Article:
The defecit is not going to reverse itself overnight, however by putting forth a plan that includes both revenue increases and spending deductions, we can move towards a more fiscally sound future.

    December 2, 2012 12:33 pm at 12:33 pm |
  19. reldra

    The people of the 8th district of Ohio should recall Boehner. The DOJ should be investigating Norquist. Both of them have too much power to keep trying to ruin the country over their dislike of the president.

    December 2, 2012 12:33 pm at 12:33 pm |
  20. CAWinMD

    Wallaceboy - how about the Republicans put a proposal on the table so that we can see where the "middle ground is? All we've heard from Republicans is this vague statement that revenue might be able to be increased. Not how, not what revenue, just something. They have not put out a proposal for what spending cuts they want, or how they want to deal with entitlements.

    Obama's proposal is a partisan document that is certainly not going to get passed, but he put a stake in the ground. Let the Republicans put out their own partisan document stake in the ground WITH SPECIFICS, then we'll be able to measure where between those two stakes the middle ground actually is. Until that point, this is all bluster.

    December 2, 2012 12:33 pm at 12:33 pm |
  21. George

    Bohner u lost control when the tea party took ur job away. Last year u cryed when u went to talks with the president and got a ass kicken from the newly elected tea groupies. Now u see there numbers falling away and ur falling apart. Just quit and be over it before u give all us older people a complex. Confused!!!

    December 2, 2012 12:33 pm at 12:33 pm |
  22. tammyk tammy

    The deficit needs to be handled incrementally over time. Tax increase on the 2% is the first step that need to happen then cuts in spending to be enacted as the economy recovers. The corporate CEOs have put too many people on the government dole thereby increasing our deficit. When they outsource jobs, people have no choice but to accept food stamps, Medicaid, housing assistance. The unemployed no longer contribute to the tax base which is a double whammy on government which a resulting loss of revenue combined with increased need for spending. Any cuts in spending need to be linked to the unemployment rate. When the Republican 'job creators' actually create jobs as they promised, only then should the Democrats concede to cuts in spending. Companies that outsource need to be penalized to make up for the loss of tax revenue from the unemployed and the burden of government spending that results.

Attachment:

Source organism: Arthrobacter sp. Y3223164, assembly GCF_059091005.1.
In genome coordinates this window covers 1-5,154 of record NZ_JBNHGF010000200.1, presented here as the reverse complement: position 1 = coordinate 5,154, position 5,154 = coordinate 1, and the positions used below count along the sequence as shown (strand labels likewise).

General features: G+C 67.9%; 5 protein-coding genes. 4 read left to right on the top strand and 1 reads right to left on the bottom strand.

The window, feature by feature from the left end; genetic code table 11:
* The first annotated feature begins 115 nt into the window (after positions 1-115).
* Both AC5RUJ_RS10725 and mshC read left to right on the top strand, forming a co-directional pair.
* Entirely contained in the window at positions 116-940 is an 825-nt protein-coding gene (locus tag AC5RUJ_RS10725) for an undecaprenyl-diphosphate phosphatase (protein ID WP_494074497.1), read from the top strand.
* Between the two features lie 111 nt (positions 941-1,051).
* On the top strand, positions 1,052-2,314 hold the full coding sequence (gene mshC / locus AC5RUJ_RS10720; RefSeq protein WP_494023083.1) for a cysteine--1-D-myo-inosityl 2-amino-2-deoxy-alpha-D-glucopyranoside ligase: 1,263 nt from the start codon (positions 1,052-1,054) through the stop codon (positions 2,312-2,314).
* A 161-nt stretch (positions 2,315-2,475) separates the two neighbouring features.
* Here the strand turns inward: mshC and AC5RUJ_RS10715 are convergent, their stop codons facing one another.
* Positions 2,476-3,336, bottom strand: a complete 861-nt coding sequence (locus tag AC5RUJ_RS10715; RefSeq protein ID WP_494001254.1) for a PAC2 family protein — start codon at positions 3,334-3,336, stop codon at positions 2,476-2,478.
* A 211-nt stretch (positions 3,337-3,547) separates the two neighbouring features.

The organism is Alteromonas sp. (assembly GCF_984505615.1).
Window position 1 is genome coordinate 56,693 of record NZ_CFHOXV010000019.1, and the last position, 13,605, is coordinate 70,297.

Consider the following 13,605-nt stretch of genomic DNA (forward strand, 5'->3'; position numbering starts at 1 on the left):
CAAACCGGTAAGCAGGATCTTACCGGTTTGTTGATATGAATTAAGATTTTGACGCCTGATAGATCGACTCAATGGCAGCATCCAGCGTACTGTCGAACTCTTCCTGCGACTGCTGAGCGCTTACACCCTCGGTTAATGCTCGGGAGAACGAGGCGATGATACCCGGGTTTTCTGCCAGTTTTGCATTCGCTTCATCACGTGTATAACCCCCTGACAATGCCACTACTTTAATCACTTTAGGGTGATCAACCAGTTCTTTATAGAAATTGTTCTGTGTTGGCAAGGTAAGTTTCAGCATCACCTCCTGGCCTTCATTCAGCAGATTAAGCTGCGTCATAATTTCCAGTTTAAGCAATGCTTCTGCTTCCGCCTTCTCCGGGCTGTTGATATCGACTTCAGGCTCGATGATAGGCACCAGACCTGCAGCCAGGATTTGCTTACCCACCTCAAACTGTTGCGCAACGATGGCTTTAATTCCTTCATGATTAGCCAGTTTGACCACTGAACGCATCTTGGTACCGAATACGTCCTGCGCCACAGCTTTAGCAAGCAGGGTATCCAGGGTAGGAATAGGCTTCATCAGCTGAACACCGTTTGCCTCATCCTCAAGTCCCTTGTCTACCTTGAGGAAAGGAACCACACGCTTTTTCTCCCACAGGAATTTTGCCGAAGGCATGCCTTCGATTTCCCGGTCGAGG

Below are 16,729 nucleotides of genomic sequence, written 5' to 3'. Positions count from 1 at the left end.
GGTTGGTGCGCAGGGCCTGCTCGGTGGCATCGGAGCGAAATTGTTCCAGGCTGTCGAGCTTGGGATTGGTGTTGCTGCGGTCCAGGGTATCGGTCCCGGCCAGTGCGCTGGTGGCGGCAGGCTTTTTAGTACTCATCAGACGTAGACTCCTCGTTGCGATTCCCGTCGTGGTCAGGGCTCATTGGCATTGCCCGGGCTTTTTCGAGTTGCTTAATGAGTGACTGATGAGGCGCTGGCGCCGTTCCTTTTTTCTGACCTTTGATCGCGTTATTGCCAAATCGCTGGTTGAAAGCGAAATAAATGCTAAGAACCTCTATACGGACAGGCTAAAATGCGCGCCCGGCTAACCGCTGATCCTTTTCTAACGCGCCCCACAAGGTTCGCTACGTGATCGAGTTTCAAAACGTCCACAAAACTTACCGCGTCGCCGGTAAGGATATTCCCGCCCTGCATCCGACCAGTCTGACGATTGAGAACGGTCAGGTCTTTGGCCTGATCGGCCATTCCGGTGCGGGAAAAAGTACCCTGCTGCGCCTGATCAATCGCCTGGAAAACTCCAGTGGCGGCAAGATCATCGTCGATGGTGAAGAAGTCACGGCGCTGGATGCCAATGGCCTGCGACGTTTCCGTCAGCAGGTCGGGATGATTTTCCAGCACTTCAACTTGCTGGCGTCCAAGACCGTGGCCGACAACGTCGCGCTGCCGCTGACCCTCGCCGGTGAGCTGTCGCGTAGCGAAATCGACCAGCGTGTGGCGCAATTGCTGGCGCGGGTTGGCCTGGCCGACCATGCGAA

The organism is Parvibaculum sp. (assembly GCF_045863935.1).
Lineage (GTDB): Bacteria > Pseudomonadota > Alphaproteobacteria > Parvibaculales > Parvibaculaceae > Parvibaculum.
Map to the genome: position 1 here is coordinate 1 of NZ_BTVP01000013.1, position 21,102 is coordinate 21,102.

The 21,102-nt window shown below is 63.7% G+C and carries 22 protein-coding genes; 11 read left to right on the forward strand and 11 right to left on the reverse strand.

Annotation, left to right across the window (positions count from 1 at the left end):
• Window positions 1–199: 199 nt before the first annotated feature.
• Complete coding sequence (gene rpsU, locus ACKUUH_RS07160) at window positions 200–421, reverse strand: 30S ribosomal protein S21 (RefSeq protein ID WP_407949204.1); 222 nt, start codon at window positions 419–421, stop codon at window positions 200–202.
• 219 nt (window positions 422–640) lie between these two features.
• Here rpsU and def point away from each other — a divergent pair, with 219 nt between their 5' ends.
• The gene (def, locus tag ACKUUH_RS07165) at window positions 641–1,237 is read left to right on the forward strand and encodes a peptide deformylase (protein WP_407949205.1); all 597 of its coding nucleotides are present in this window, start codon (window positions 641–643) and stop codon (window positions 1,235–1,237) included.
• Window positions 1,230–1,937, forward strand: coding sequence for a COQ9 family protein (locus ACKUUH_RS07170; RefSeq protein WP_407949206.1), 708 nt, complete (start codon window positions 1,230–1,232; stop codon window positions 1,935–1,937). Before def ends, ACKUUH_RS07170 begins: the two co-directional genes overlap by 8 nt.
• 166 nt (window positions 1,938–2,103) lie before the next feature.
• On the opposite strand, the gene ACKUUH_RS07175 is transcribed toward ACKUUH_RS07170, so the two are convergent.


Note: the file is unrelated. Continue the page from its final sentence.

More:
December 2, 2012 12:33 pm at 12:33 pm |
  23. amlcpamaine

    ..."flabbergasted" eh? Boehner's false indignation is tiring and way transparent for the most of us. Everybody knows that his comments are pre-destined and are designed to feed the red meat to the tea party droogs. As Claire McCaskill stated this morning on Meet The Press, Congress can't afford to waste precious time pandering to the "cheap seats of politics."

    Get to work, Boehner, for you're continuing to build a reputation for yourself of being the very worst speaker in the history of the United States of America. The job is NOT political posturing to please the 1%, the job is PUBLIC SERVICE and LEGISLATING.

    December 2, 2012 12:34 pm at 12:34 pm |
  24. conrad

    I sure hope Boener is relplaced as speaker in January!!!

    December 2, 2012 12:34 pm at 12:34 pm |
  25. Tom

    The Democrats will take the hit for rasing taxes on the rich, who are the people that donate the big bucks to political campaigns. So Dems will take a hit on the tax increases. Seems fair the Republicans offer a plan for spending cuts to share the political pain. Do the Republicans really expect the Democrats to do all the work and take all the blame?

    December 2, 2012 12:35 pm at 12:35 pm |